Happy New Year!

31 Dec

I received The Joy of Cooking for Christmas and I have been perusing this vast book, eyeing recipes to veganize.  One such recipe I stumbled upon was one for Hoppin’ John, a dish I have vaguely heard of, the description mentioned that it was to be eaten on New Year’s Day so I thought what a perfect opportunity to not only test my new book but become associated with Southern cuisine.

Hoppin’ John is traditionally a rice and black-eyed pea pilaf that is cooked with ham, sausage or bacon.  I have decided to ditch the meat by way of smoked tofu, which is an ingredient I’ve actually never used before.  (I’ve also never cooked with dried beans so this is all new territory people, seems to be an excellent way to start the new year)  Sometimes on New Year’s Day, a new dime is hidden in the dish and the person who finds the coin is guaranteed good luck throughout the rest of the year.  I have decided to not participate in this custom as I am fearful of killing someone which would be a horrible way of starting 2008.

For this recipe, I used my brand new cast iron dutch oven I bought on Boxing Day for only $30!  If you don’t have an oven safe pot, just transfer the mixture to an oven-safe dish with a cover when you need to bake it.

Hoppin’ John

adapted from The Joy of Cooking.

For the beans:

1 1/4 cups dried black-eyed peas
1 1/2 cups chopped onion (about 1 1/2 onions)
2 cloves of garlic
1 package of smoked tofu (my package was 100 g)
1/2 tsp thyme
1/2 tsp crushed red pepper flakes
2 bay leaves
3 cups water
salt and pepper

For the rice:

Vegetable broth
1 tbsp olive oil
1 package (I ended up only using 3/4 of the 100 g package) Smoked Tofu, diced (I would have liked to use tempeh bacon but I had no tempeh so if you have some and are inclined to make a batch, use a few strips!)
1 1/4 cups brown rice
1 tsp salt

To finish:

1/4 cup parsley, minced

For the beans:

1.  Combine 3 3/4 cups of water and the peas in a pot.  Cover and soak overnight.

2.  Once your peas are soaked, drain and rinse them well.  Place them in a pot and add onions, garlic, smoked tofu, thyme, crushed red pepper flakes, bay leaves and water.  Bring to a simmer and gently simmer uncovered until the peas are tender (about 30-50 minutes).

3.  Drain and reserve the cooking liquid.  Remove and toss the bay leaves.  Transfer the pea mixture to a bowl and season with the salt and pepper to your liking.  Cover and set the bowl aside.

For the rice: 

1.  Add enough vegetable broth to the reserved cooking liquid to make 2 1/2 cups of liquid.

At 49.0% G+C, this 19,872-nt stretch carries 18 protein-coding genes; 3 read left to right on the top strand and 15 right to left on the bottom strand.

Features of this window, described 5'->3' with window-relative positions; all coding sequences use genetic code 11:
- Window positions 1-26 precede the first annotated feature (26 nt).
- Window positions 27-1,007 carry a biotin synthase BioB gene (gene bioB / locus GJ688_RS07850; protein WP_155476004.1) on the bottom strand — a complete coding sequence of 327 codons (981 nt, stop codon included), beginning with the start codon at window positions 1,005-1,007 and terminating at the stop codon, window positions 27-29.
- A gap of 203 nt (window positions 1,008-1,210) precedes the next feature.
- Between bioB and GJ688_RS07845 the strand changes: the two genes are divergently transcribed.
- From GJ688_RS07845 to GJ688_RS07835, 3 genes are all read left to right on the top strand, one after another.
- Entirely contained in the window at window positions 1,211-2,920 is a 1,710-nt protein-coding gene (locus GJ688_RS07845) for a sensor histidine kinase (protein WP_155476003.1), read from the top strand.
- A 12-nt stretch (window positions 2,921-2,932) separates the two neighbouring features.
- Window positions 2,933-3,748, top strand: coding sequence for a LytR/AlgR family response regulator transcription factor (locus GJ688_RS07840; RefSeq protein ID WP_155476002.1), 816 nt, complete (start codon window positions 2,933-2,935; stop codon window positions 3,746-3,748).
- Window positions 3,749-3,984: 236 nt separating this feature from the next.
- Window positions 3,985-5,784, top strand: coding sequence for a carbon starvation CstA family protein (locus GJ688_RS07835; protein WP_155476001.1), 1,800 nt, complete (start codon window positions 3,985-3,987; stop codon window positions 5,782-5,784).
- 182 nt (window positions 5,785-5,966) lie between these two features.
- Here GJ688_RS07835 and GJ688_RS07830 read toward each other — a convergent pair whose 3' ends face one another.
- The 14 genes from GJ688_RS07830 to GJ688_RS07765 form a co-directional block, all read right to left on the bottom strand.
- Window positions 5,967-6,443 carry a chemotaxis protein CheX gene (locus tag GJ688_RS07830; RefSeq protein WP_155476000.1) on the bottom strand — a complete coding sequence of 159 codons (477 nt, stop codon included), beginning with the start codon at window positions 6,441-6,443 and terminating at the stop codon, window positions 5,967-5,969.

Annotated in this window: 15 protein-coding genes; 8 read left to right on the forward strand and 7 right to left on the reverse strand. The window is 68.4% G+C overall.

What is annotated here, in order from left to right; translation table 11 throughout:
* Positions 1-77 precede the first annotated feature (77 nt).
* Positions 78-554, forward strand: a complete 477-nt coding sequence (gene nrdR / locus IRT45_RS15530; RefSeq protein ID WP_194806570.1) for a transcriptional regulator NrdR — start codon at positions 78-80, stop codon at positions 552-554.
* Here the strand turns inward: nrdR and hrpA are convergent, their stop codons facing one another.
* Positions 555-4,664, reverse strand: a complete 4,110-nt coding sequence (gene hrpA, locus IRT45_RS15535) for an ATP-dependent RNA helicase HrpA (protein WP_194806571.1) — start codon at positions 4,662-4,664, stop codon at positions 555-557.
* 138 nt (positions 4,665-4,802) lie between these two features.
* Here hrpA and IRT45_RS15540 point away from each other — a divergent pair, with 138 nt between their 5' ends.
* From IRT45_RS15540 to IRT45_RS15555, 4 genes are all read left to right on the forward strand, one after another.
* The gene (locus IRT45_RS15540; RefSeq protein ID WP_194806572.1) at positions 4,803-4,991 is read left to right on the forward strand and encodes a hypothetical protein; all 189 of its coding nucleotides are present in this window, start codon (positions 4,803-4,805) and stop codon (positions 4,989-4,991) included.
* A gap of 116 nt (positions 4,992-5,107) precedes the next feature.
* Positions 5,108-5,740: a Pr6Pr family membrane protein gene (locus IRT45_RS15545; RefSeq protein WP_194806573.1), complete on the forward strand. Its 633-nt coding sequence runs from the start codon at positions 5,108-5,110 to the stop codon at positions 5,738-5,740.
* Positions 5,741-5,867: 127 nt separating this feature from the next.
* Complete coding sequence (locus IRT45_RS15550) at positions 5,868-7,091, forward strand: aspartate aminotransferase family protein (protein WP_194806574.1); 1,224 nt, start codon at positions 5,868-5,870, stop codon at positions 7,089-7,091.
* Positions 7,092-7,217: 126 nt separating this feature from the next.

2.  Preheat oven to 325 degrees.

3.  Using the pot you used to cook the beans, heat olive oil over medium heat.  Add the smoked tofu (or tempeh bacon) and cook until lightly browned.

4.  Add the rice and salt.  Stir to coat the rice with the oil for about 1 minute.  Add the pea cooking liquid and pea mixture.  Bring to a simmer.  Once simmering, stir once, cover and place in oven.  Bake for 35 to 40 minutes, until the rice has absorbed all of the liquid.

5.  Add the parsley (which as you can see in my photo, I forgot to do), fluff the rice and mix it all up.  Before diving in, let the dish stand uncovered for 10 to 30 minutes.

Happy 2008, everyone!

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5 Responses to “Happy New Year!”

  1. vegyogini December 31, 2007 at 10:18 pm #

    I received that book as a holiday gift as well and have been mesmerized by the veganizing possibilities! I’m currently enthralled with the soup chapter. Although I haven’t cooked from it yet, but I’m very excited to start!

  2. Celine January 1, 2008 at 10:17 am #

    oooh that looks nice! thanks for the recipe, Ash.

  3. Liz² January 1, 2008 at 4:08 pm #

    ooh, yummy! did you like the dried beans versus canned ones? this looks so simple yet so good…

  4. ashmacaroon January 1, 2008 at 4:16 pm #

    vegyogini-It’s such an epic of a book, isn’t it? It’s got a recipe for [i]everything[/i] in it, I was very surprised to even see a few tempeh and tofu recipes!

    Celine-Thanks and your very welcome. 🙂

    Liz-I really loved the texture of the dried beans, I hate it when beans get mushy as canned beans seem to be prone to, these were firm but tender, perfect. (The price tag doesn’t hurt either 1.99 for a whole bag over 1.99 for a small can!) I didn’t really notice a difference in taste but it’s hard to say as I don’t eat black-eyed peas that often. However when it comes to convenience I definitely prefer the canned over the soaking and the simmering!

  5. Roberta January 5, 2008 at 7:03 pm #

    dried beans are just the best!
    I hate canned food! I normally soak some beans in the morning just before going to work, to be on the safe side and to rely less on tofu and tempeh,

    Thanks for sharing good recipe!

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